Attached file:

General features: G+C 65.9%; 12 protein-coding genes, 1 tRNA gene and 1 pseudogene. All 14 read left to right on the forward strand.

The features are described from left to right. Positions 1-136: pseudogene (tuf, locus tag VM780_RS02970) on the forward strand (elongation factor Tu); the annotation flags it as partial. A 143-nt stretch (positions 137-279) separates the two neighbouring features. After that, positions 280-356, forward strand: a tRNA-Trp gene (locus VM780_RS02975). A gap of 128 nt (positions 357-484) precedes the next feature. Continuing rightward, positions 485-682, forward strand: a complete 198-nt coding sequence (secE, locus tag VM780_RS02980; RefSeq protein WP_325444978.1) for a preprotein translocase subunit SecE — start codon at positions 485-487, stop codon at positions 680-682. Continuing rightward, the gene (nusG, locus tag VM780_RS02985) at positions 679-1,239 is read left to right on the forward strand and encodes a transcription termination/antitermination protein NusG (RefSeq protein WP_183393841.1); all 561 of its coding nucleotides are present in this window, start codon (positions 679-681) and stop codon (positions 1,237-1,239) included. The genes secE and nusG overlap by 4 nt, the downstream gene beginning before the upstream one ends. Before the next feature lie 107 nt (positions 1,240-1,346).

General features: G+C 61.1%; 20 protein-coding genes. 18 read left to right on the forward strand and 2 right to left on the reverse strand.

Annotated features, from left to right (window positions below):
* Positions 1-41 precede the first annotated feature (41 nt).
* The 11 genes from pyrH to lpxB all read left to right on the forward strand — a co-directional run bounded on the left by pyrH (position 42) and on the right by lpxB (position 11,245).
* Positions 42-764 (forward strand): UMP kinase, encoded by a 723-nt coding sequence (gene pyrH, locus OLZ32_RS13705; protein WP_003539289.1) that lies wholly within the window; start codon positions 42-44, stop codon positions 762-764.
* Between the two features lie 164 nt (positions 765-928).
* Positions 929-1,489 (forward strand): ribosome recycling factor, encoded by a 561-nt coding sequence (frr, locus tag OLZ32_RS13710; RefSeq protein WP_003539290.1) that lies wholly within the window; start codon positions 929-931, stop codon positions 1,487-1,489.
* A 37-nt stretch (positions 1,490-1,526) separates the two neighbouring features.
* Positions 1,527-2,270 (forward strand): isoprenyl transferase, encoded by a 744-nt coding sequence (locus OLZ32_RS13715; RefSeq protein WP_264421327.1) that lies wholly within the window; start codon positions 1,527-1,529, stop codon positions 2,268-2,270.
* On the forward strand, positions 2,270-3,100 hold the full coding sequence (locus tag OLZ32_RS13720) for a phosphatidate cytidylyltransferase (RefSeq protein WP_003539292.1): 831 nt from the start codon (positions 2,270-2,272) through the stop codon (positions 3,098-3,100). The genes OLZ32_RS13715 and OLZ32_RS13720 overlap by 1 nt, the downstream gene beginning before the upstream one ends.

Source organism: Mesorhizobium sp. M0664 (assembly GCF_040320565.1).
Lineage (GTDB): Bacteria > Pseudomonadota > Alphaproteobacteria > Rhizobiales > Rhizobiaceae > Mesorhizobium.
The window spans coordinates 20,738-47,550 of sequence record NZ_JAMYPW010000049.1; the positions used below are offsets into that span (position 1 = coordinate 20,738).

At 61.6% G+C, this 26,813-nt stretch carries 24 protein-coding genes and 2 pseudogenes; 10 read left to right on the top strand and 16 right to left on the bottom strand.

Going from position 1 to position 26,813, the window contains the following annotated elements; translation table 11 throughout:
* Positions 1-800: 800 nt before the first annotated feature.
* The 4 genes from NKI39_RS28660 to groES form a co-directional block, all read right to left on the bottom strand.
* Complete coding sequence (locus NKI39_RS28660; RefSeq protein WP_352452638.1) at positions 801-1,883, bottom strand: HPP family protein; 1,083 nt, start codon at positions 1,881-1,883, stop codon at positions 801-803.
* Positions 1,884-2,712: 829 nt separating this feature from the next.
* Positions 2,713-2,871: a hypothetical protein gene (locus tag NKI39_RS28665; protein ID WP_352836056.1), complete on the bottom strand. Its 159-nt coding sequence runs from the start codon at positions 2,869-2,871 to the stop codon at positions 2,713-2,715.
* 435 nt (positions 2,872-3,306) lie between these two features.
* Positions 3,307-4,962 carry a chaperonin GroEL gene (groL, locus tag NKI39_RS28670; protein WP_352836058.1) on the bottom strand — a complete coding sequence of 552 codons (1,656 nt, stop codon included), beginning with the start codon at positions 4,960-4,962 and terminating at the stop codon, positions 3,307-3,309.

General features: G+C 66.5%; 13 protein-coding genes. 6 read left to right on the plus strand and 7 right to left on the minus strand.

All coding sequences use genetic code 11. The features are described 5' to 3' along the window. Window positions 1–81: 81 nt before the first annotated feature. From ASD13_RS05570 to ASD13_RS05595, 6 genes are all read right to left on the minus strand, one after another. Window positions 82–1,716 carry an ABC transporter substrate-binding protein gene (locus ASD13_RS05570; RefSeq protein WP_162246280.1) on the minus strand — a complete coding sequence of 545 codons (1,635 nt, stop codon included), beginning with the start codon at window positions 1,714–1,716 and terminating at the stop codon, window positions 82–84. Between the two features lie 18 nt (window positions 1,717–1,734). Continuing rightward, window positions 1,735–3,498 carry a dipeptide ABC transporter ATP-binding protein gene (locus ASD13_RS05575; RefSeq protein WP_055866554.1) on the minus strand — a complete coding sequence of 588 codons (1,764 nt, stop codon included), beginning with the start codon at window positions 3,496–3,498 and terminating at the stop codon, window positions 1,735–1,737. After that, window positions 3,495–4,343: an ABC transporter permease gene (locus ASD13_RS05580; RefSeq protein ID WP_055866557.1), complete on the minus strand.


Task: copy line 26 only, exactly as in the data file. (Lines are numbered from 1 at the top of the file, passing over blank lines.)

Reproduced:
All coding sequences use genetic code 11. The features are described 5' to 3' along the window. Window positions 1–81: 81 nt before the first annotated feature. From ASD13_RS05570 to ASD13_RS05595, 6 genes are all read right to left on the minus strand, one after another. Window positions 82–1,716 carry an ABC transporter substrate-binding protein gene (locus ASD13_RS05570; RefSeq protein WP_162246280.1) on the minus strand — a complete coding sequence of 545 codons (1,635 nt, stop codon included), beginning with the start codon at window positions 1,714–1,716 and terminating at the stop codon, window positions 82–84. Between the two features lie 18 nt (window positions 1,717–1,734). Continuing rightward, window positions 1,735–3,498 carry a dipeptide ABC transporter ATP-binding protein gene (locus ASD13_RS05575; RefSeq protein WP_055866554.1) on the minus strand — a complete coding sequence of 588 codons (1,764 nt, stop codon included), beginning with the start codon at window positions 3,496–3,498 and terminating at the stop codon, window positions 1,735–1,737. After that, window positions 3,495–4,343: an ABC transporter permease gene (locus ASD13_RS05580; RefSeq protein ID WP_055866557.1), complete on the minus strand.